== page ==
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Solidarity and universal preparedness for health after covid-19

01, July 2021 | Bangladesh

Authors:

Göran Tomson Sara Causevic Ole Petter Ottersen Stefan Swartling Peterson Sabina Rashid Rhoda Kitti Wanyenze Alicia Ely Yamin

Abstract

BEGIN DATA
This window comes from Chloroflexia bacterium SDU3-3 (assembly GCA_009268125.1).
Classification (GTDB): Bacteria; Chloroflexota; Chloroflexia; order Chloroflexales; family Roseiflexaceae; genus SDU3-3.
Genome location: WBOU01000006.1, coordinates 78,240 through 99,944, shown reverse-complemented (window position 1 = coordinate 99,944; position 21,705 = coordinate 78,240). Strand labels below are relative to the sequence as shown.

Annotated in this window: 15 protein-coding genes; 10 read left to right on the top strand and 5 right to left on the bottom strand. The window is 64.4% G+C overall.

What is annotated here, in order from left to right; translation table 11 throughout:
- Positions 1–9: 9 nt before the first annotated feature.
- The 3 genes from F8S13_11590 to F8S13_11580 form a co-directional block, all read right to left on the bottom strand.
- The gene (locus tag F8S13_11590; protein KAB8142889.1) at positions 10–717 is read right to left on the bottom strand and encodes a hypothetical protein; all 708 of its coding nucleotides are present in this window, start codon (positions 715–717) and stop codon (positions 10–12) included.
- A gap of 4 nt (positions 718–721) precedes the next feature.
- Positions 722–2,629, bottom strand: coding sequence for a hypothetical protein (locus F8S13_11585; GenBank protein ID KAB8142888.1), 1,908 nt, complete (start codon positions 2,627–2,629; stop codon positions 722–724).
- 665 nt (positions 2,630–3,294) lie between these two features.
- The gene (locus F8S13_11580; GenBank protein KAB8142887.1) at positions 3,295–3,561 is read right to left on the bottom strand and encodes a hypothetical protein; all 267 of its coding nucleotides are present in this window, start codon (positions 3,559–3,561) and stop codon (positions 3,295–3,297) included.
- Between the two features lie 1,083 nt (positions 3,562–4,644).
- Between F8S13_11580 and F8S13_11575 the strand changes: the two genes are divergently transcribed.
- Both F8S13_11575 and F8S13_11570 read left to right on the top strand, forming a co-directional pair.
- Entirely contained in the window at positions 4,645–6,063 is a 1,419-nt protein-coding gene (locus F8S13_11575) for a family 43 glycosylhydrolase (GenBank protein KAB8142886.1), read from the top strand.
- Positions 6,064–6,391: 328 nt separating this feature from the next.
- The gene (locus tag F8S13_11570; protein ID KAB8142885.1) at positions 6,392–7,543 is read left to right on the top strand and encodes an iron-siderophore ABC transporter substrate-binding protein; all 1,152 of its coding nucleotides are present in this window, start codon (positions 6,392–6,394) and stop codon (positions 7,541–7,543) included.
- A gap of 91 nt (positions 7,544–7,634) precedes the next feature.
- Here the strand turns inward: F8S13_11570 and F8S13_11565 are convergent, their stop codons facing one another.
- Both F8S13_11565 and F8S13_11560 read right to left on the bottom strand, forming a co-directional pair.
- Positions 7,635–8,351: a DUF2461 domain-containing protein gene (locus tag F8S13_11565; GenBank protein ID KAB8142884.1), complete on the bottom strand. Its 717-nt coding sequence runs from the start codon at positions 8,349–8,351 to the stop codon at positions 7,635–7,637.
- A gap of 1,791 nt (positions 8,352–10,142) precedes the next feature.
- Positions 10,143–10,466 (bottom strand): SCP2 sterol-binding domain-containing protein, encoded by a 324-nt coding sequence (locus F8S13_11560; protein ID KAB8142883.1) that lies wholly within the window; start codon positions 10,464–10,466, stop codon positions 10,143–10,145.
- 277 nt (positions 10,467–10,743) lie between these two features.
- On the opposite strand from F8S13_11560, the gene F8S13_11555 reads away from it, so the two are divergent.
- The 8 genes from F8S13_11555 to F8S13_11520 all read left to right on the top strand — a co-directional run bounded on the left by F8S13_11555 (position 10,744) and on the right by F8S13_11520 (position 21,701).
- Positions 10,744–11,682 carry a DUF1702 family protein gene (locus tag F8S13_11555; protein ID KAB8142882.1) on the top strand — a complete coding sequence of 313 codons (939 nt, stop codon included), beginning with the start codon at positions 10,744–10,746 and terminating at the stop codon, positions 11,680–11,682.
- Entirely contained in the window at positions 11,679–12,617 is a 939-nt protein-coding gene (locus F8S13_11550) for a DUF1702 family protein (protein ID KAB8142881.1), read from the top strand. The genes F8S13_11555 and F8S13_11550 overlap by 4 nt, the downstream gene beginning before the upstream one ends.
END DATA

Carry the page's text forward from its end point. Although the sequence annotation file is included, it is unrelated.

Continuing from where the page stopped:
Humankind has set a historical precedent in the past century with enormous social and economic transformations, advancement, and prosperity in many parts of the world. These have been supported by technological innovations, increased life expectancy, and changing governance from autocratic to democratic in many countries. However, socioeconomic disparities remain worldwide, limiting the achievement of the UN 2030 Agenda for Sustainable Development.1 An important reason for these disparities is that megatrends—activities, movements, or patterns that fundamentally alter individual, social, and technological behavioural structures—have never been so pervasive, explosive, or accelerated.2 Megatrends such as demographic changes, global environmental change, power imbalances, and technological innovations are having long lasting effects.3 Adding to these, gender inequality has failed to recognise and reward women’s potential.4 The scarcity of natural resources and increased consumption have reinforced the competition for global resources, further intensifying distribution inequities. Because of these inequities, the covid-19 pandemic has hit unevenly.